(photo caption: Dr. Max Houck, CFL Director, with Christy Aldridge)
Ever since I first saw it, I was dying to go inside and explore; the Consolidated Forensic Laboratory (CFL), located at the corner of 4th and E streets just three short blocks away from my home in Southwest. Not only does the building look magnificent with its glass construction, but I have always been fascinated by forensic science and its vital use to solve crimes. I was so excited when the personnel here happily invited The Southwester in for a behind-the-scenes tour.
After passing through a metal detector and a quick ID check, I was greeted by Keith St. Clair, the public information officer for the Department of Forensic Services. After I explained a little bit more about the paper, Keith gave me a quick background about himself. He noted that he has 25 years of journalism experience, the most recent of which as the editor of the Washington Examiner – I was in over my head, to say the least. He escorted me through additional levels of security and straight to the office of the director himself, Dr. Max Houck.
As the three of us sat together, Dr. Houck told me more about the lab. The Department of Forensics Services falls under the Department of Public Safety and Justice and is completely independent of the Metropolitan Police Department. The DC government finalized the plan for this lab in 2006 during Mayor Anthony Williams’ administration. Before this, DC was sending much of its criminal evidence to the FBI for testing, where it took very little priority. Director Houck explained that not only do the scientists at this lab process criminal evidence – including fingerprints, firearms, and DNA – but they also perform testing related to bioterrorism and infectious diseases (the only lab with the ability to do so between Richmond and Baltimore). Fun fact: they even tested President Obama’s 2012 inaugural ball meal for potential threats. The lab houses the ability to do each of these things, all while maintaining a Leadership in Energy and Environmental Design (LEED) Platinum rating.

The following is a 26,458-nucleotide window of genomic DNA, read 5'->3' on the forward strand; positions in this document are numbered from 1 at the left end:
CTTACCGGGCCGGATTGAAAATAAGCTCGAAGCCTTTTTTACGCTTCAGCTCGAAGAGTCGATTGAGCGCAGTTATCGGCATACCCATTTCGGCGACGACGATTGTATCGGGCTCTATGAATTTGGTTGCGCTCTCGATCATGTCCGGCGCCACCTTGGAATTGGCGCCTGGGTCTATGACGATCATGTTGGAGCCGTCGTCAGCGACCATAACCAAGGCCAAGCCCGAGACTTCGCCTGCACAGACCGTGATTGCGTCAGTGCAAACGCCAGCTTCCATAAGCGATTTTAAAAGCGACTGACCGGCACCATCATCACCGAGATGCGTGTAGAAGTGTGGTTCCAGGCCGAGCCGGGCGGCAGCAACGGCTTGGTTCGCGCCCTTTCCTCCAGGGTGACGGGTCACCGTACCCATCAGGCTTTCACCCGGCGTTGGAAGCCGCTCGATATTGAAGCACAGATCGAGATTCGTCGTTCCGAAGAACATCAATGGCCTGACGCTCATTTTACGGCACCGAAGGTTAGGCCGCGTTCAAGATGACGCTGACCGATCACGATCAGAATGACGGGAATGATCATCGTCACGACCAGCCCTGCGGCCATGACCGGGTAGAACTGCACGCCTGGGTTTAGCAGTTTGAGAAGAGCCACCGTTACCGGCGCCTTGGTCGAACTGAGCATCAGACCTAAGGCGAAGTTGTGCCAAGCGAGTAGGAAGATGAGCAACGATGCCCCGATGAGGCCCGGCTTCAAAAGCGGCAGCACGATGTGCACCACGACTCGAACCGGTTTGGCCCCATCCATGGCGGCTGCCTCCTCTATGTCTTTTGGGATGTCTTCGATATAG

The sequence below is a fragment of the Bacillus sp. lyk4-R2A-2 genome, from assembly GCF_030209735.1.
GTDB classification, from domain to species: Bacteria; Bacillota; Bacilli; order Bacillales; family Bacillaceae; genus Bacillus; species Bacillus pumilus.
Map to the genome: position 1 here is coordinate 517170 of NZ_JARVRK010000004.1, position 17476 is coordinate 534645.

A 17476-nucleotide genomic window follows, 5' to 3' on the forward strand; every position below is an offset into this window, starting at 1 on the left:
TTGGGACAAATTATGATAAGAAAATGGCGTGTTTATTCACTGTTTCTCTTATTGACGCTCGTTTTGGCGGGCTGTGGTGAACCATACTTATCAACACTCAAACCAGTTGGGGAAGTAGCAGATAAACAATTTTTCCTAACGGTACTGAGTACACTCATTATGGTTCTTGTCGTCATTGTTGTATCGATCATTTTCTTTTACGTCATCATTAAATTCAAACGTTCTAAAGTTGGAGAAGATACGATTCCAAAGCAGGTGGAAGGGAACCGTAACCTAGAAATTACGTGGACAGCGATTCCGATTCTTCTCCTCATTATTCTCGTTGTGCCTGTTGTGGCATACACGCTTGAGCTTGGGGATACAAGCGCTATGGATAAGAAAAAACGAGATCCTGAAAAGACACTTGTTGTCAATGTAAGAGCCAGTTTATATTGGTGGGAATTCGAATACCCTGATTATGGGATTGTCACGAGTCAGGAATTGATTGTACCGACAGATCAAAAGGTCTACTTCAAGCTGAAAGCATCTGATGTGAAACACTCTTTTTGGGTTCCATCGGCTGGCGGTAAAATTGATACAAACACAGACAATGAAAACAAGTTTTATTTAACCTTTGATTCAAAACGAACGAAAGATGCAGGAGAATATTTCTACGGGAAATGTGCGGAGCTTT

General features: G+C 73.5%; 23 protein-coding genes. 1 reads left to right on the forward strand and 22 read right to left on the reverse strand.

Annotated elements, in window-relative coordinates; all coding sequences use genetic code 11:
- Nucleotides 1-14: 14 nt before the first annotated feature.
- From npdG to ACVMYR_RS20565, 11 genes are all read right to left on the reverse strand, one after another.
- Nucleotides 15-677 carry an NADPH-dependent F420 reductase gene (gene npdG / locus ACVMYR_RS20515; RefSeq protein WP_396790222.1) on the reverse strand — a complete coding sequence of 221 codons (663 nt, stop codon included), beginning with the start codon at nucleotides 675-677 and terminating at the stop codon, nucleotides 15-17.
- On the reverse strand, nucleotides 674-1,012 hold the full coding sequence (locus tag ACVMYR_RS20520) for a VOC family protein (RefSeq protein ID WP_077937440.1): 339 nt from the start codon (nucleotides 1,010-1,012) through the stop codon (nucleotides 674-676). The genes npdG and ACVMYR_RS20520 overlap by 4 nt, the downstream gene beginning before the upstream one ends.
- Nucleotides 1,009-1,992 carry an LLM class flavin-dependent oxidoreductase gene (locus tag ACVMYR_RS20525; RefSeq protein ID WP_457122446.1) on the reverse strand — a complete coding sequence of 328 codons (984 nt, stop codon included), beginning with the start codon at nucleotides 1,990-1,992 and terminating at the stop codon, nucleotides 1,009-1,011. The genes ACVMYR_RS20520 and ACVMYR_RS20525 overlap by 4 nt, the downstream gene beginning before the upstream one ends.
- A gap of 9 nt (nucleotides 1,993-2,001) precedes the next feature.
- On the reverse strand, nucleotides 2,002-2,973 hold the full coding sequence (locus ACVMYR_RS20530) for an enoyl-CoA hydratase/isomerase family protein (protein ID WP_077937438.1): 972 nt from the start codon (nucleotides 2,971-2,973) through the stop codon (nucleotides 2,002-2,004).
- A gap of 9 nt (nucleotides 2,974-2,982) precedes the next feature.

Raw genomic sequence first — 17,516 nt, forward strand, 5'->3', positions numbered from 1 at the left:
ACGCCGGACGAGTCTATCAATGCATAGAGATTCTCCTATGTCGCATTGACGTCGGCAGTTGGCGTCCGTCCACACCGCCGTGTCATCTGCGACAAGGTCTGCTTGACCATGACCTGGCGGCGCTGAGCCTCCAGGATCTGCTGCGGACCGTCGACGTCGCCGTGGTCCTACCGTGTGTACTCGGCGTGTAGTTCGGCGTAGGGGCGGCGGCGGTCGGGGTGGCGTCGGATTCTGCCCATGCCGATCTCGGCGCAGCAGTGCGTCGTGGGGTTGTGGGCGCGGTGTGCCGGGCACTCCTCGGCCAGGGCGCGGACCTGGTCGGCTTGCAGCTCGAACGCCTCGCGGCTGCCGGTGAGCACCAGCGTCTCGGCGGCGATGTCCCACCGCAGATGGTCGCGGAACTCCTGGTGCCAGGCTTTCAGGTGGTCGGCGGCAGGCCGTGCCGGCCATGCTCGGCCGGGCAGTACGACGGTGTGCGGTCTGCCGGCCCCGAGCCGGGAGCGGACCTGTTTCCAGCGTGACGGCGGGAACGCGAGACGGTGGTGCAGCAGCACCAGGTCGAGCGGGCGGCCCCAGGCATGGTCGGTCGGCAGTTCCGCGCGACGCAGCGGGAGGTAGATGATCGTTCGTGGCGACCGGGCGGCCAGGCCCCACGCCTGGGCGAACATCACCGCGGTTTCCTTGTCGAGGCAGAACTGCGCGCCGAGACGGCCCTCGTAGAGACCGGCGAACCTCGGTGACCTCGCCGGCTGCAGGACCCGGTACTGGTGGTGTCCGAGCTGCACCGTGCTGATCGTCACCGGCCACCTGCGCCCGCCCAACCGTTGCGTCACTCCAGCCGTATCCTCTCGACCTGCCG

After our chat, Dr. Houck graciously offered to personally escort me through the facility. As we walked through the industrial-style halls, we passed by different laboratories with various labels. One stuck out to me in particular.
“Newborn Testing?” I said. “Don’t tell me you guys bring infants here for testing!” Director Houck explained that was not exactly right. This specific lab is used for testing blood samples from each baby born in the District (about 14,000 a year) for certain diseases as a matter of public health. As we continued down the hallways, I noticed other labs including fingerprint analysis, DNA testing, and the digital evidence unit. Dr. Houck explained that that is a brand new unit, which currently only analyzes mobile phones. The CFL hopes to advance this type of testing in the future.
Other aspects of the CFL, which I was not able to see, include a firing range, complete with a bullet recovery water tank used to obtain unharmed bullets for examination; a bank vault, used to store certain items that pass through the lab and accessed only via retinal scan; and a garage, which can house up to 12 vehicles at a time for further investigation.
Many people believe that this building is nothing but a giant morgue. I hope that after reading this article, the Southwest community understands that this laboratory is here to protect the safety of citizens in the District and the surrounding areas.
By: Christy Aldridge